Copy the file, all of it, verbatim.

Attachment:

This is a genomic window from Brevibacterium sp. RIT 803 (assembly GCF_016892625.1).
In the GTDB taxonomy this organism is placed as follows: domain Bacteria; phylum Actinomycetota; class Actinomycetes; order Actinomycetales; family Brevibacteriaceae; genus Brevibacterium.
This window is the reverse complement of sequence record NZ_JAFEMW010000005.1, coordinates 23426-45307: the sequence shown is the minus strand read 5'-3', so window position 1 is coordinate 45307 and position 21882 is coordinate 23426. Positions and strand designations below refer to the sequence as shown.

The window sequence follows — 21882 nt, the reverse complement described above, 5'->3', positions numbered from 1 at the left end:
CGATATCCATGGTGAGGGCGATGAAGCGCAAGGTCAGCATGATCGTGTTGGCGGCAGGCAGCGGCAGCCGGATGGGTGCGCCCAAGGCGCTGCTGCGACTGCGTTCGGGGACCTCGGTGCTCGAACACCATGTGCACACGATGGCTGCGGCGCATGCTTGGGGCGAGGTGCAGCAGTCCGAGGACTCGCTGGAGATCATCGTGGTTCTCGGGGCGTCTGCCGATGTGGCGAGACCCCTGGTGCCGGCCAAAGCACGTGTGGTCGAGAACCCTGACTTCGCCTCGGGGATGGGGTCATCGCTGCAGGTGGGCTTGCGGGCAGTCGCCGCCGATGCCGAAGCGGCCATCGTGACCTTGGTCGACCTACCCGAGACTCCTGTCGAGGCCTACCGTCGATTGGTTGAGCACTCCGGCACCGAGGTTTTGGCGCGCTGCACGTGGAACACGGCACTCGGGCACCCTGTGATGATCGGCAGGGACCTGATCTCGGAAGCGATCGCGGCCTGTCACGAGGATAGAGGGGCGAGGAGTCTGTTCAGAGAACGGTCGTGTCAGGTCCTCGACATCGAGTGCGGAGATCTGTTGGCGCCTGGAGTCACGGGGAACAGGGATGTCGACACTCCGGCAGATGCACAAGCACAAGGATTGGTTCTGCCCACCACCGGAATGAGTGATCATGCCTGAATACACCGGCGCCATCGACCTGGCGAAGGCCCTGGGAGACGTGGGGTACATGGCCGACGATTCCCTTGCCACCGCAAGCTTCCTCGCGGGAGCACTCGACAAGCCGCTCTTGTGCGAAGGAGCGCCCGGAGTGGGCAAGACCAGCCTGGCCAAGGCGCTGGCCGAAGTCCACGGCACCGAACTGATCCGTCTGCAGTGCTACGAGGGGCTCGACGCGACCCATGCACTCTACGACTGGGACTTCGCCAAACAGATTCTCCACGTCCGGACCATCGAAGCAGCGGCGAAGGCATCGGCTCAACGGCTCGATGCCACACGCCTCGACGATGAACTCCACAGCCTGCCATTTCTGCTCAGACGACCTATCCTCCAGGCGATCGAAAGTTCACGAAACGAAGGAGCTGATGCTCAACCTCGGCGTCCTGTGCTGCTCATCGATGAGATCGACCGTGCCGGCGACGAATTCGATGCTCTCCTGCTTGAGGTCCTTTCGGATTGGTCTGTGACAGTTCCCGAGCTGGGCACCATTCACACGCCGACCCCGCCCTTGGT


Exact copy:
This is a genomic window from Brevibacterium sp. RIT 803 (assembly GCF_016892625.1).
In the GTDB taxonomy this organism is placed as follows: domain Bacteria; phylum Actinomycetota; class Actinomycetes; order Actinomycetales; family Brevibacteriaceae; genus Brevibacterium.
This window is the reverse complement of sequence record NZ_JAFEMW010000005.1, coordinates 23426-45307: the sequence shown is the minus strand read 5'-3', so window position 1 is coordinate 45307 and position 21882 is coordinate 23426. Positions and strand designations below refer to the sequence as shown.

The window sequence follows — 21882 nt, the reverse complement described above, 5'->3', positions numbered from 1 at the left end:
CGATATCCATGGTGAGGGCGATGAAGCGCAAGGTCAGCATGATCGTGTTGGCGGCAGGCAGCGGCAGCCGGATGGGTGCGCCCAAGGCGCTGCTGCGACTGCGTTCGGGGACCTCGGTGCTCGAACACCATGTGCACACGATGGCTGCGGCGCATGCTTGGGGCGAGGTGCAGCAGTCCGAGGACTCGCTGGAGATCATCGTGGTTCTCGGGGCGTCTGCCGATGTGGCGAGACCCCTGGTGCCGGCCAAAGCACGTGTGGTCGAGAACCCTGACTTCGCCTCGGGGATGGGGTCATCGCTGCAGGTGGGCTTGCGGGCAGTCGCCGCCGATGCCGAAGCGGCCATCGTGACCTTGGTCGACCTACCCGAGACTCCTGTCGAGGCCTACCGTCGATTGGTTGAGCACTCCGGCACCGAGGTTTTGGCGCGCTGCACGTGGAACACGGCACTCGGGCACCCTGTGATGATCGGCAGGGACCTGATCTCGGAAGCGATCGCGGCCTGTCACGAGGATAGAGGGGCGAGGAGTCTGTTCAGAGAACGGTCGTGTCAGGTCCTCGACATCGAGTGCGGAGATCTGTTGGCGCCTGGAGTCACGGGGAACAGGGATGTCGACACTCCGGCAGATGCACAAGCACAAGGATTGGTTCTGCCCACCACCGGAATGAGTGATCATGCCTGAATACACCGGCGCCATCGACCTGGCGAAGGCCCTGGGAGACGTGGGGTACATGGCCGACGATTCCCTTGCCACCGCAAGCTTCCTCGCGGGAGCACTCGACAAGCCGCTCTTGTGCGAAGGAGCGCCCGGAGTGGGCAAGACCAGCCTGGCCAAGGCGCTGGCCGAAGTCCACGGCACCGAACTGATCCGTCTGCAGTGCTACGAGGGGCTCGACGCGACCCATGCACTCTACGACTGGGACTTCGCCAAACAGATTCTCCACGTCCGGACCATCGAAGCAGCGGCGAAGGCATCGGCTCAACGGCTCGATGCCACACGCCTCGACGATGAACTCCACAGCCTGCCATTTCTGCTCAGACGACCTATCCTCCAGGCGATCGAAAGTTCACGAAACGAAGGAGCTGATGCTCAACCTCGGCGTCCTGTGCTGCTCATCGATGAGATCGACCGTGCCGGCGACGAATTCGATGCTCTCCTGCTTGAGGTCCTTTCGGATTGGTCTGTGACAGTTCCCGAGCTGGGCACCATTCACACGCCGACCCCGCCCTTGGT